Family Carers Ireland is today launching its ‘Family Carers’ Scorecard’, assessing what the National Carers’ Strategy has achieved for family carers since its launch in July 2012.
This is the third year-on-year scorecard published, and is based on an assessment of Government’s Third Progress Report on the Strategy from September 2014 – September 2015.
Of the 42 objectives outlined in the National Carers’ Strategy, Family Carers have found:
- 1 objective achieved thus far
- 14 good progress made
- 7 initial progress made
- 17 with no progress
- 3 having regressed
“While we find just one objective fully achieved, we have seen some good progress on the National Carers’ Strategy over the past three years, particularly given its cost-neutral limitations” said Catherine Cox, Head of Communications, Family Carers Ireland.
“Good engagement with Government departments has brought meaningful progress. However, critical areas such as respite provision and discharge from hospital to home remain significantly under-resourced, resulting in negative impacts on family carers’ lives, and correspondingly regressive scores. With the upturn in our economy, we are now asking Government to adequately resource and fund the next phase of the Strategy in order to make a real impact on the lives of family carers.”
Family carers Damien Douglas from Lucan, Dublin and Moira Skelly from Walkinstown, Dublin 12 presented at today’s ‘Family Carers’ Scorecard’ launch.
Damien, a dad of five, gave up his nursing career in June 2013 to help care full-time for his twin daughters, Ailis and Una (21), alongside his wife, Mary. The girls have profound disabilities – they require 24-hour care, are wheelchair users and are tube and peg fed. Damien says, “They can do nothing for themselves, only smile.”
Moira cares full-time for her daughter Ciara (21), a person with Autism and profound disabilities. Psychological assessments find that mentally, Ciara is the age of a two-year-old. She requires 24-hour care and Moira washes and dresses her, feeds her and changes her nappies. While Ciara attends Stewart’s Hospital in Palmerstown, Moira worries for Ciara’s future. What will happen to Ciara when Moira is no longer able to care for her? What residential provision and supports will be provided by Government?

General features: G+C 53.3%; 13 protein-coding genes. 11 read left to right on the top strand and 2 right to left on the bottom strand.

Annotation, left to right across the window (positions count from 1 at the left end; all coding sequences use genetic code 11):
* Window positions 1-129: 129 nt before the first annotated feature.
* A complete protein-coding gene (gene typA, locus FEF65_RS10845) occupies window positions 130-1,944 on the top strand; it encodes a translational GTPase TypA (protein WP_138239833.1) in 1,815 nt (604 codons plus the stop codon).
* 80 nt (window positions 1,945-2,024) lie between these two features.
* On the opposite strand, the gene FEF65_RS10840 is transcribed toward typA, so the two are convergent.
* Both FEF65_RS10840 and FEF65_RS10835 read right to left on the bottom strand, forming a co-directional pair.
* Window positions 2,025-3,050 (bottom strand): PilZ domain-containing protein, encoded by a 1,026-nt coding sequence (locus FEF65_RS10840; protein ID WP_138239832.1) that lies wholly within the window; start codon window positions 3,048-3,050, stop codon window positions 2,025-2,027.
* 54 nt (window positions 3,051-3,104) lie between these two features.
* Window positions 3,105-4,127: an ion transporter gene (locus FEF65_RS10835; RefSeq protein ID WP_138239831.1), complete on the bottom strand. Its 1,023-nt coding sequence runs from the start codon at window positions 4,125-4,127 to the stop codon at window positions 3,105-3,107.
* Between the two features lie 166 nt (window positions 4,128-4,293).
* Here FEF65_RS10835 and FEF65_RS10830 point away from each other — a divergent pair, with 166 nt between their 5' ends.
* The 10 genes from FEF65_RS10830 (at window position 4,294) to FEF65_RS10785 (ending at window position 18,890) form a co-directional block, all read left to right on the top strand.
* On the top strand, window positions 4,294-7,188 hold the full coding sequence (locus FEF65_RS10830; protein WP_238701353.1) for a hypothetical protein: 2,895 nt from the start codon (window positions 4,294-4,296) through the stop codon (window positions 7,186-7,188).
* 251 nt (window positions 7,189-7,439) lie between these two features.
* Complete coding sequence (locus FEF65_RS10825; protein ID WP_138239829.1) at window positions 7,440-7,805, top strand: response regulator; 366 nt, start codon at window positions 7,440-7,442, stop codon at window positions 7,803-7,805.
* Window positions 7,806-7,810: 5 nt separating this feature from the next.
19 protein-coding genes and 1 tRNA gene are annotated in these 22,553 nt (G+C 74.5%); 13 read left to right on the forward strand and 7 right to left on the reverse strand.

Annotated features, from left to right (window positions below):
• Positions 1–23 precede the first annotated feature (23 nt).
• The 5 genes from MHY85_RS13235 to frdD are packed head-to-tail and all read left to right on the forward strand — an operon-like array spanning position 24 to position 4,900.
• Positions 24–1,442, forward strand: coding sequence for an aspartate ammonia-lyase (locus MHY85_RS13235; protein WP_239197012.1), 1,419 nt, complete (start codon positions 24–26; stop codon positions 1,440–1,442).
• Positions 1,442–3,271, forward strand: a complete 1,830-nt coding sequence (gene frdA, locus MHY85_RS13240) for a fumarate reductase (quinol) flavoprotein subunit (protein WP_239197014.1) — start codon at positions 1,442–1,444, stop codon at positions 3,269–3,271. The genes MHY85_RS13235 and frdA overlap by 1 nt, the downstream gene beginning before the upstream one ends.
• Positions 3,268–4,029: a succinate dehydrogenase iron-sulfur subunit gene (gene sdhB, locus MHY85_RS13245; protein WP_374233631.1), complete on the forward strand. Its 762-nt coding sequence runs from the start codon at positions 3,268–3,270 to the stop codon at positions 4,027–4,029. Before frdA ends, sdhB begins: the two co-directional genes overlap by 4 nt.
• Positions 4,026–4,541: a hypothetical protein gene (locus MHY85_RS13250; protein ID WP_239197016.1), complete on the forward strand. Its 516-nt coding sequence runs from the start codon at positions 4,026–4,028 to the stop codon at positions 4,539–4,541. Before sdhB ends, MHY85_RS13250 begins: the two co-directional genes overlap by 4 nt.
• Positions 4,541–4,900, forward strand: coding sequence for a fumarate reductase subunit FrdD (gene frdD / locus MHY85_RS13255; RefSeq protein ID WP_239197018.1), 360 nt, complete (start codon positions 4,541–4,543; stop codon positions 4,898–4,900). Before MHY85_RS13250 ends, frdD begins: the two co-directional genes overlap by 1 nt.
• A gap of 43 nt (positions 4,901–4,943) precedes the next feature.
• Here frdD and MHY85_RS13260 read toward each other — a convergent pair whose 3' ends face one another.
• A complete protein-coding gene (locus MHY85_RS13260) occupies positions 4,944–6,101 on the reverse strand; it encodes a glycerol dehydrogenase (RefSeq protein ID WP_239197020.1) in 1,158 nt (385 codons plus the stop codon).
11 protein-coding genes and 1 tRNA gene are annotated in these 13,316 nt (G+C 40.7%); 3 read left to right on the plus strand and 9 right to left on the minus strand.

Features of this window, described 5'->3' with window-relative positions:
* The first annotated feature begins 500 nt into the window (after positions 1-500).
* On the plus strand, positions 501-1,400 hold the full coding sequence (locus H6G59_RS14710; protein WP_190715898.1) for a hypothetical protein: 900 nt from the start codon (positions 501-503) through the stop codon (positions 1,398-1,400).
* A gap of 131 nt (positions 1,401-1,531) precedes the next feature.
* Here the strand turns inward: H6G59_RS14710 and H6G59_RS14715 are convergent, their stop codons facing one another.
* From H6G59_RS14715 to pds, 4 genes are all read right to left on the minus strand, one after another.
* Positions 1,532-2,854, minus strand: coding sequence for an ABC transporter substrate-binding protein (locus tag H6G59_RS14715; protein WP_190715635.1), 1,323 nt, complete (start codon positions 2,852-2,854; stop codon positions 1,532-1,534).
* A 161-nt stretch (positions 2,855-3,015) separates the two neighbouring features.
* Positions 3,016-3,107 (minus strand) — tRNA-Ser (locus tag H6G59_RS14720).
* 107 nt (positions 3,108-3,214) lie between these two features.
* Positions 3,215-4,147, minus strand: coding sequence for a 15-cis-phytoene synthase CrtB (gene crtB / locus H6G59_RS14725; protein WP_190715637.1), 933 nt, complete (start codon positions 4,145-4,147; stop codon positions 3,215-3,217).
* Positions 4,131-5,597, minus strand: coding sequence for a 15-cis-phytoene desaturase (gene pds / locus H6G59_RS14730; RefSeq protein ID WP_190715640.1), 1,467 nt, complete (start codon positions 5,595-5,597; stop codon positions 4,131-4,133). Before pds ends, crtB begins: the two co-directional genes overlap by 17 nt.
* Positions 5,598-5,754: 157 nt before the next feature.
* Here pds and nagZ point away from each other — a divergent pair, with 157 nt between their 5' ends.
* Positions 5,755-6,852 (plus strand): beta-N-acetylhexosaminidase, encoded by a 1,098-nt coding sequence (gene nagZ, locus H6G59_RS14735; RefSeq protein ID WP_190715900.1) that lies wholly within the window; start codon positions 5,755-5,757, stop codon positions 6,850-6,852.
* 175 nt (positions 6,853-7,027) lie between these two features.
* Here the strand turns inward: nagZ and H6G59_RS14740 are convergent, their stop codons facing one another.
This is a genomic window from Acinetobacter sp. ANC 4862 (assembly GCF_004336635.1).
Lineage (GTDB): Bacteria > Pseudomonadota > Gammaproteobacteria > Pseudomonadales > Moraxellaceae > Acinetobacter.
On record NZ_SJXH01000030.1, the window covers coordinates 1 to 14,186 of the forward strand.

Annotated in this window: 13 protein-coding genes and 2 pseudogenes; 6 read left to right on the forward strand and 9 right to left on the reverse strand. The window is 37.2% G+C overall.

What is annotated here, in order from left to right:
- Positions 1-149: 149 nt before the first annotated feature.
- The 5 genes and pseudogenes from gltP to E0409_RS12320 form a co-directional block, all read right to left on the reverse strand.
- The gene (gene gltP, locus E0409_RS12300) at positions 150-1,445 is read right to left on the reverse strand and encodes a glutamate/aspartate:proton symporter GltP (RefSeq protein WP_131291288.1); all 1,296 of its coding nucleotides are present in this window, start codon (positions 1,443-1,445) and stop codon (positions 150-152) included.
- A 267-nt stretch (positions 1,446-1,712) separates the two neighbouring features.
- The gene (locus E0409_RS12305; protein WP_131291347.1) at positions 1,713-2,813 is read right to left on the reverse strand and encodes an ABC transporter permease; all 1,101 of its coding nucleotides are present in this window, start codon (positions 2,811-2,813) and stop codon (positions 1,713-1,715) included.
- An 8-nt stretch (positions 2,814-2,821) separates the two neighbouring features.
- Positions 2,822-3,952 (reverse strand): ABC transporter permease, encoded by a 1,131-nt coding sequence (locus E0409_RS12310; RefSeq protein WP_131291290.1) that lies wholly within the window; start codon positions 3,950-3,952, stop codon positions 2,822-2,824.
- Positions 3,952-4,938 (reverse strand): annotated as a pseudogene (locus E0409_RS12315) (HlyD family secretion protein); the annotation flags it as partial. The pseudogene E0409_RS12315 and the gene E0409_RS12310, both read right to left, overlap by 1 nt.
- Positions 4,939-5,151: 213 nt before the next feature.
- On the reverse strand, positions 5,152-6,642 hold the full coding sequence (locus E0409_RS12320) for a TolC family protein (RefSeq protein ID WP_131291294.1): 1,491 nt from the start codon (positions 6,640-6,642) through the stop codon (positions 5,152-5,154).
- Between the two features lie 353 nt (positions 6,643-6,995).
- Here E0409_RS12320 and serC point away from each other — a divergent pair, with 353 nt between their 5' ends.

Some areas where good progress has been achieved include:
- The continued convening of an annual Carers’ Forum to provide carers with a voice at policy level.
- Improvements have been made to transitioning arrangements for carers at the end of their caring role.
- Raising awareness, particularly among education providers, of the signs that children and young people have caring responsibilities and the impact of caring on them.
The three National Carers’ Strategy objectives identified as having regressed are:
- Identify carers and their involvement in discharge planning
- Promote a range of person-centred and flexible respite options
- Identify gaps in existing services and establish performance indicators for the provision of respite services.
The average family carer in receipt of Carer’s Allowance contributes €67,000 in unpaid work each year in return for a maximum Carer’s Allowance payment of €10,600.
Overall, Family carers contribute 6.2 million hours of unpaid care each week, saving the State €4 billion each year. Investing in family carers will only save the state financially and ease pressure on health services.
The complete ‘Family Carers’ Scorecard’ is available to download here.